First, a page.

Disruptors Revisited: A retrospective look at Fragomen’s 2019 APAC Conference from the ASEAN perspective
| Kenneth Lau

Disruptors Revisited: A retrospective look at Fragomen’s 2019 APAC Conference from the ASEAN perspective

In September 2019, our firm hosted an APAC Regional Immigration Conference entitled, “Managing Immigration in the Age of Disruption.”  Little did we know at the time that less than six months from then, our lives would be consumed by the COVID-19 crisis.  We opened that conference with a Keynote speech from Charlie Ang, a Business Futurist and expert on disruption, who spoke about “black swan” events—events characterized by their extreme rarity—that have changed the course of history.  I recall he mentioned the SARS epidemic in the early 2000s as one of those events and, of course, given the magnitude of the current pandemic, one can’t help but wonder about the scale of changes that the current crisis is likely to have on the immigration landscape. 

The focus of the conference was to examine the key disruptors in the immigration space and to predict how they would alter immigration requirements and policy in the years to come.  Needless to say, the current “black swan” of COVID-19 is likely to exacerbate and accelerate some of those same trends we discussed in the region (and globally).  We are already seeing some of those themes and broader questions play out, while the countries in the region have been in various stages of lockdowns and community quarantines.


One of the major themes of the conference was digitalization, and how technology will further streamline and automate the immigration and work permit processes in many countries in the region.  We were already seeing this underway in countries such as Indonesia and Thailand (and, to a certain extent, Vietnam), but the COVID-19 crisis is likely to accelerate this trend.  As part of their lockdown measures, many countries in the region reduced the hours of or closed government offices that process immigration applications.  In most cases, the stated reasons for doing so included the health and safety of government officers (i.e., by reducing the number of touchpoints between officers and the general public).  This trend toward more online applications, which was already well on its way prior to the pandemic, is only likely to continue, as we have seen that some countries which already had online systems in place (such as Indonesia) were able to continue processing some applications (such as for renewals), even while the country remained in lockdown.  Those countries with robust online application processes in place prior to the crisis are likely to resume processing much sooner after the crisis abates (and to better handle backlogs) than those countries that did not.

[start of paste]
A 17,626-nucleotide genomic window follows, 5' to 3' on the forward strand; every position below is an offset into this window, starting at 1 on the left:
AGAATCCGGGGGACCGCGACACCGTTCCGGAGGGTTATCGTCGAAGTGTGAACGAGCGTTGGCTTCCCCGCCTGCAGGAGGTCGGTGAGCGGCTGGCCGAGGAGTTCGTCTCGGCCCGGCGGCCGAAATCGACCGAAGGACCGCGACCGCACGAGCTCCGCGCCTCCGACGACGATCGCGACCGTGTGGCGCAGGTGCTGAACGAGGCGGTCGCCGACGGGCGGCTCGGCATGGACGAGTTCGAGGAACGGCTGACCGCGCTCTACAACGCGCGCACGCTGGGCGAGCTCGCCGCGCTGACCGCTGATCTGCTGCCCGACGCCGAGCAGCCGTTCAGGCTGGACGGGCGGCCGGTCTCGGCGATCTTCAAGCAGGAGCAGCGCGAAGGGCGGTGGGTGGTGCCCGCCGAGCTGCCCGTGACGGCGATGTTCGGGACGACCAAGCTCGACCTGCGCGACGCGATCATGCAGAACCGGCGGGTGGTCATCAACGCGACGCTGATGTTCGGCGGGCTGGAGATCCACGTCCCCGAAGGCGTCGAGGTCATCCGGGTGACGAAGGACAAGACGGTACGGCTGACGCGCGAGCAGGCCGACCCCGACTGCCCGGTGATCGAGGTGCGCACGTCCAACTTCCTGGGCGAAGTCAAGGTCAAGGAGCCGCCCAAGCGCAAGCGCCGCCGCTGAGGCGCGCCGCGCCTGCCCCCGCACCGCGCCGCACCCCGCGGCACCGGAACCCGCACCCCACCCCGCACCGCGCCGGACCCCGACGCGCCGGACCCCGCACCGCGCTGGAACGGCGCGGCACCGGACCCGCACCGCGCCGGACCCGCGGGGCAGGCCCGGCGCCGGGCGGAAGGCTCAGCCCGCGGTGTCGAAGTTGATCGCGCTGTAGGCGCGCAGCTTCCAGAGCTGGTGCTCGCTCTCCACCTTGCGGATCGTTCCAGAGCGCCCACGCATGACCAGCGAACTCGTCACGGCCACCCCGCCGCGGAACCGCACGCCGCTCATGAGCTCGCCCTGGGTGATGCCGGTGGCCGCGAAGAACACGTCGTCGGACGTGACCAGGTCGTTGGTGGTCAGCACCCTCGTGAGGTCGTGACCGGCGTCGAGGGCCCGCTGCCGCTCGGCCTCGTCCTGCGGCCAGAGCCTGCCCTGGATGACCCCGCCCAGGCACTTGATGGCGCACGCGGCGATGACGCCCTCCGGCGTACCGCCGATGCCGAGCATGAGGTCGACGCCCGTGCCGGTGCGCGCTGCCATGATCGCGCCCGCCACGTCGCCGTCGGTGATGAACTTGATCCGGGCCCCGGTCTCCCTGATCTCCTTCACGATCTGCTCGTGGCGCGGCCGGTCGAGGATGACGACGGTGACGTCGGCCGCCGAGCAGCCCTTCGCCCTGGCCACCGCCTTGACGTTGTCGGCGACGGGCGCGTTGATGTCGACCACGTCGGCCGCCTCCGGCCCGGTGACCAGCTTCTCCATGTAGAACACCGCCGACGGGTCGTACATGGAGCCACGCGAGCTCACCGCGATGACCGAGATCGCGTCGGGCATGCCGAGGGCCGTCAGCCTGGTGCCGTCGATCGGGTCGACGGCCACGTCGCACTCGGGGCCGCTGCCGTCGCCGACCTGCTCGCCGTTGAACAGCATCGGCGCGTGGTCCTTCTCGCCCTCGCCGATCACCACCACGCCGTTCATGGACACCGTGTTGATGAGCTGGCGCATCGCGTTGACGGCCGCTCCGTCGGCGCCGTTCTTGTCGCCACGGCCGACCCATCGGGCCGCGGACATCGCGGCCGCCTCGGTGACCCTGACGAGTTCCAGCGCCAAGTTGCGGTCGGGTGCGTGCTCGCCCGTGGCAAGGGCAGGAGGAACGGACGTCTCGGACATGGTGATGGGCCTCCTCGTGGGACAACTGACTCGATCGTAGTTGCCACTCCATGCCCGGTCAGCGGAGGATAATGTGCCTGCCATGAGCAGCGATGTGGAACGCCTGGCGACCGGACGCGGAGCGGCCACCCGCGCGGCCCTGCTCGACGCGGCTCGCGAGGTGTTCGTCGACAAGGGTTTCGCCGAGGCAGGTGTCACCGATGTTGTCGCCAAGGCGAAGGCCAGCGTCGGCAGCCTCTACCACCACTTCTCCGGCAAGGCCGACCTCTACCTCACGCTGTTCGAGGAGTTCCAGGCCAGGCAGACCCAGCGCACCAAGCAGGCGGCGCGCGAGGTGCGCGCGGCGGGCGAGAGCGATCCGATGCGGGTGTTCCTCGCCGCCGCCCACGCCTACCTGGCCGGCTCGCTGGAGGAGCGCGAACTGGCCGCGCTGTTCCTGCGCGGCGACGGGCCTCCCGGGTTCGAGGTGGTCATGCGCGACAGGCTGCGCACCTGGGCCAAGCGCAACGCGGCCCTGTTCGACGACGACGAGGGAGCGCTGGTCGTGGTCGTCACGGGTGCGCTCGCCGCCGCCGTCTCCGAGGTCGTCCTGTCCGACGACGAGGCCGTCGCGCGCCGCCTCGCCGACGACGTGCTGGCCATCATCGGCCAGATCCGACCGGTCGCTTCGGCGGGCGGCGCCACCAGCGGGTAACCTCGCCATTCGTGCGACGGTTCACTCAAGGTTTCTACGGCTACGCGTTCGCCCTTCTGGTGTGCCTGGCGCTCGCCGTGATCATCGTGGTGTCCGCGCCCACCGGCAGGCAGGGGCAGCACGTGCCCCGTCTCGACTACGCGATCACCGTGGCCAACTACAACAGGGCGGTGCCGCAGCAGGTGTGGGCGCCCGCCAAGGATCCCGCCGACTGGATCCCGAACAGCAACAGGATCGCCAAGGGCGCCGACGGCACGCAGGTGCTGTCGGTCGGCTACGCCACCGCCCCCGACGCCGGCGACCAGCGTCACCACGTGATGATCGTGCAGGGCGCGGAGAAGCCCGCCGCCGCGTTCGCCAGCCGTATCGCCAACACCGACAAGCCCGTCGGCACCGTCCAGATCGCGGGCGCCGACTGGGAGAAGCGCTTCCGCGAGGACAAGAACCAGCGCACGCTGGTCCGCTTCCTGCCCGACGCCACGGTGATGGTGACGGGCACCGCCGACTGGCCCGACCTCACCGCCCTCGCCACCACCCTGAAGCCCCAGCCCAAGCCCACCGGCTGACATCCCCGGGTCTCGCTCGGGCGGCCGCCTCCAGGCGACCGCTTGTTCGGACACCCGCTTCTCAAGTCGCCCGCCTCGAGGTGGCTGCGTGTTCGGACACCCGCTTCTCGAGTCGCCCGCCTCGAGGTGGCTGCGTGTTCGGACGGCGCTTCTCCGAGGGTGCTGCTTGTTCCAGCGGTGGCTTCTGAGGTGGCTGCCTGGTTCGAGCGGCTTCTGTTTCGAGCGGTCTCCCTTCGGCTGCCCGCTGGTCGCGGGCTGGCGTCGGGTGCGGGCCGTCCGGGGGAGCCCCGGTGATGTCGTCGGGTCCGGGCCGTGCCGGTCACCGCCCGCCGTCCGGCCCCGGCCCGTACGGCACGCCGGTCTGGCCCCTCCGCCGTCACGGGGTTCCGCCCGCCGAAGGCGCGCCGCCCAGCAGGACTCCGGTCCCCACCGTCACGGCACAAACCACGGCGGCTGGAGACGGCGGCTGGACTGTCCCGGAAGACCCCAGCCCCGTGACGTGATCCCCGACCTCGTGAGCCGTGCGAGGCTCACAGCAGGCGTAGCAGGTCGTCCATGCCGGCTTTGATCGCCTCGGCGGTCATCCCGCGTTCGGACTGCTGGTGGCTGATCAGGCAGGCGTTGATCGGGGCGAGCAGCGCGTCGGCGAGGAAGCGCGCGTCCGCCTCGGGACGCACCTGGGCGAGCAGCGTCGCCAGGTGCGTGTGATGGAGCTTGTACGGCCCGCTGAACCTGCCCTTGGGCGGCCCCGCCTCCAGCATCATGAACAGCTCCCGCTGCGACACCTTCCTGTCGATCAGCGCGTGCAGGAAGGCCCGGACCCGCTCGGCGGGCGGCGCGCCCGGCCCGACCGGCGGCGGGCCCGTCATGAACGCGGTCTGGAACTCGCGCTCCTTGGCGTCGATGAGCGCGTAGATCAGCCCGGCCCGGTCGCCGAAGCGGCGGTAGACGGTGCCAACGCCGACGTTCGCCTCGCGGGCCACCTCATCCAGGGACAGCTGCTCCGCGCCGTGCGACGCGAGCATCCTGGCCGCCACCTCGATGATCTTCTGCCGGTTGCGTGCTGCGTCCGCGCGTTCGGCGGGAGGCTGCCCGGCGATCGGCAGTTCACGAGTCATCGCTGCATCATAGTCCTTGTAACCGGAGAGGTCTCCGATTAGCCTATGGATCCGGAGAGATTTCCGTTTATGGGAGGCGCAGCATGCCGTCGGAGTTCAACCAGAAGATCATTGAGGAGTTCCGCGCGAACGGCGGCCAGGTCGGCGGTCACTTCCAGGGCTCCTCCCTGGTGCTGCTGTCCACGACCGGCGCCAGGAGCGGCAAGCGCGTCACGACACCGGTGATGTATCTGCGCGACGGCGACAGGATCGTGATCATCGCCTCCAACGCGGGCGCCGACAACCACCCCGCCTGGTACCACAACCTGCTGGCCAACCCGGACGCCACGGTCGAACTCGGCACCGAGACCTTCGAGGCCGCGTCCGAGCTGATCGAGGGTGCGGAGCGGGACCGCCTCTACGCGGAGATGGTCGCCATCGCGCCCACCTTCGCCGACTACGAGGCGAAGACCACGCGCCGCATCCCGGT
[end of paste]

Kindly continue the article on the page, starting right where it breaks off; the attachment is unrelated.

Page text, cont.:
Compliance with immigration rules in any country is likely to become even more of a focus after the current crisis, as governments around the region look to restrict their requirements and be more discerning toward applicants.  It is likely that applicants will be subject to additional documentary requirements (such as medical certificates) and employers may be subject to declarations. 

By way of example, during the current crisis, Thailand’s Civil Aviation Authority (CAAT) announced a requirement (effective 22 March 2020, before the lockdown and travel ban went into effect on 26 March) that any inbound travelers would need to present a health certificate issued within the previous 72 hours, indicating they posed no risk of being infected by the virus—which is a very high standard to meet.  Before the COVID-19 crisis, Thailand already had a medical examination requirement as part of the standard work permit process, although some applicants were exempt from the requirement.  Following the crisis, it may be that the medical examination requirement is expanded to include COVID-19 testing, or it may be emphasized further.  Similar trends could play out in the other countries within the region, particularly those that did not have a medical examination requirement in the past.